There’s another big-picture reason Kim might decide to go nuclear: a Cold War-era concept known as “decoupling.”

In the 1950s, the Soviet Union was much stronger militarily than Germany, France, or the other countries of Western Europe. The US had formally committed to protecting those nations from a Soviet invasion, and Bennett told me that American military planners were prepared to use small-scale tactical nuclear weapons against the advancing Russian troops to stop the assault.

That entire calculus began to change once the Soviet Union developed long-range nuclear missiles capable of reaching the continental US. European leaders openly wondered how far Washington would be willing to go to protect their countries from the Soviet Union given the new risks to the American homeland.

“By the time you get to the late ’50s, the French in particular are saying, ‘Wait a minute, if the US uses nuclear weapons against Soviet ground forces in Europe, the Soviets are going to fire nuclear weapons at the US. Is the US prepared to trade New York City for Paris?’” Bennett told me.

That’s why North Korea’s new generation of long-range missiles capable of hitting the mainland US is such a game changer.

The North Korean constitution says the country’s ultimate aim is the reunification of the entire Korean Peninsula under the Kim family’s control, which would be impossible to pull off with US troops already deployed to South Korea and Washington formally committed to going to war on the South’s behalf.

So if Kim actually wants to try to reunify the two Koreas, he needs to somehow break up the US-South Korea alliance. If the US were no longer willing to defend Seoul, then South Korea — which has no nuclear weapons of its own — would be a lot easier to invade and defeat. But how do you break up that alliance? How do you convince the US not to come to South Korea’s defense in case of war?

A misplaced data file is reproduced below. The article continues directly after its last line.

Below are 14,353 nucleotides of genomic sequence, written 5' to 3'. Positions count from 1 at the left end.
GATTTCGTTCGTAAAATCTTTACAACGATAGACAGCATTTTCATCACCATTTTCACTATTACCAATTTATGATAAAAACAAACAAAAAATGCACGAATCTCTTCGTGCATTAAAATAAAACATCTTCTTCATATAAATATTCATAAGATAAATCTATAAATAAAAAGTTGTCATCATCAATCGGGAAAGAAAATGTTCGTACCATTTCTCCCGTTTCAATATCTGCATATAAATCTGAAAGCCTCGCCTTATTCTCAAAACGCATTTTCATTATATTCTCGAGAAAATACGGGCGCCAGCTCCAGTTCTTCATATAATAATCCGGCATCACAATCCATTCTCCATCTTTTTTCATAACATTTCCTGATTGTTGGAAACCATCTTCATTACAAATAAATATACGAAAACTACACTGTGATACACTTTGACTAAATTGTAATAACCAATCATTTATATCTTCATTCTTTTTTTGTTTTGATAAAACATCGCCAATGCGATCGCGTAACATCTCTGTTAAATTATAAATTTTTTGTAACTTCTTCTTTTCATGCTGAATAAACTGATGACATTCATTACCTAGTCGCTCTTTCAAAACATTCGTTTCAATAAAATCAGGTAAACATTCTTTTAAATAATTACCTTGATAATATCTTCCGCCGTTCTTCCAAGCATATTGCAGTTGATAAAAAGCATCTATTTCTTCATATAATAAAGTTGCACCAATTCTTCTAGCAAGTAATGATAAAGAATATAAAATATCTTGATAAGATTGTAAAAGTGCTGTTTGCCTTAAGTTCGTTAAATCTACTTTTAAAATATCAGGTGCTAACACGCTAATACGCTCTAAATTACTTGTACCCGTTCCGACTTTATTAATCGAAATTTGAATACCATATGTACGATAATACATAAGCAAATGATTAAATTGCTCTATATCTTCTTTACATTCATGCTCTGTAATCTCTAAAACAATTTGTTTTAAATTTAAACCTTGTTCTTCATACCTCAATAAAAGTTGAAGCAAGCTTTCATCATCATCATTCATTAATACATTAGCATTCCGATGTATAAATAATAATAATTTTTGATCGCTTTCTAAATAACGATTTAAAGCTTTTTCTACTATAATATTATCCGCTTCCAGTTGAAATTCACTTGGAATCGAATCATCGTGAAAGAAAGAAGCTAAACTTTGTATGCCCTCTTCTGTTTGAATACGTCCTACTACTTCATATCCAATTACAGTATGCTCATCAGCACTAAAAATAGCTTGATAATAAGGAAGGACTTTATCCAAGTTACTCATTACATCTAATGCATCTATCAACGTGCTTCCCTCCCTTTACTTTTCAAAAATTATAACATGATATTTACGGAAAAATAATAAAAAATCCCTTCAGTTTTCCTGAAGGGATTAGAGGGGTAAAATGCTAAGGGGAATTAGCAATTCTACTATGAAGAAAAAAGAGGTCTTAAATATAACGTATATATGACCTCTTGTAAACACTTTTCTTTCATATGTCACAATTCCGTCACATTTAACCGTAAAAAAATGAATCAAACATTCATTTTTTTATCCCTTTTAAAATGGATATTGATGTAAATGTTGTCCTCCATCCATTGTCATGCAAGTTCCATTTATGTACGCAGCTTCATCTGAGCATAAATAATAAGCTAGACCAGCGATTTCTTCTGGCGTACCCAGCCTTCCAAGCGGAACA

Being able to credibly threaten to destroy New York or Washington definitely helps. Kim can now force American leaders to stop and think whether it’s really worth risking a possible nuclear attack on the US mainland just to defend South Korea from a North Korean attack. North Korea has missiles capable of reaching the West Coast and is thought to have nuclear warheads that would fit on top of them. They could destroy a major nuclear city. To modify a phrase from the Cold War, would Trump be prepared to trade San Francisco for Seoul?

If Kim decides the answer is no, using a nuclear weapon against South Korea no longer seems crazy or suicidal. It starts to seem rational. And one particular South Korean city starts to seem like the likeliest target.

In July 2016, Kim test-fired three missiles as part of what a North Korean state-run news agency described as mock “pre-emptive strikes at ports and airfields in the operational theater in South Korea, where the U.S. imperialists nuclear war hardware is to be hurled” in case of a future conflict between the two sides.

That was widely seen as an implicit threat to use nuclear weapons against the South Korean port city of Busan, which would play a vital role in any Pentagon effort to build a force big enough to defend the South or to lead a preemptive strike on the North.

The US currently has around 28,500 troops stationed in South Korea and would need to deploy hundreds of thousands more if war broke out with the North. The US would also have to send in thousands of additional tanks, armored personnel carriers, bombers, fighter jets, helicopters, and artillery pieces.

The problem is that the Pentagon’s cargo planes can only ferry in a few hundred troops or a couple of tanks at a time. That means the vast bulk of the US troops and equipment would need to come by boat, a laborious process that could take six weeks or longer to complete. The American ships would unload at Busan, and the best way for Kim to destroy those ports — and significantly slow US efforts to send in enough troops to make a difference in the fight — would be to nuke the city.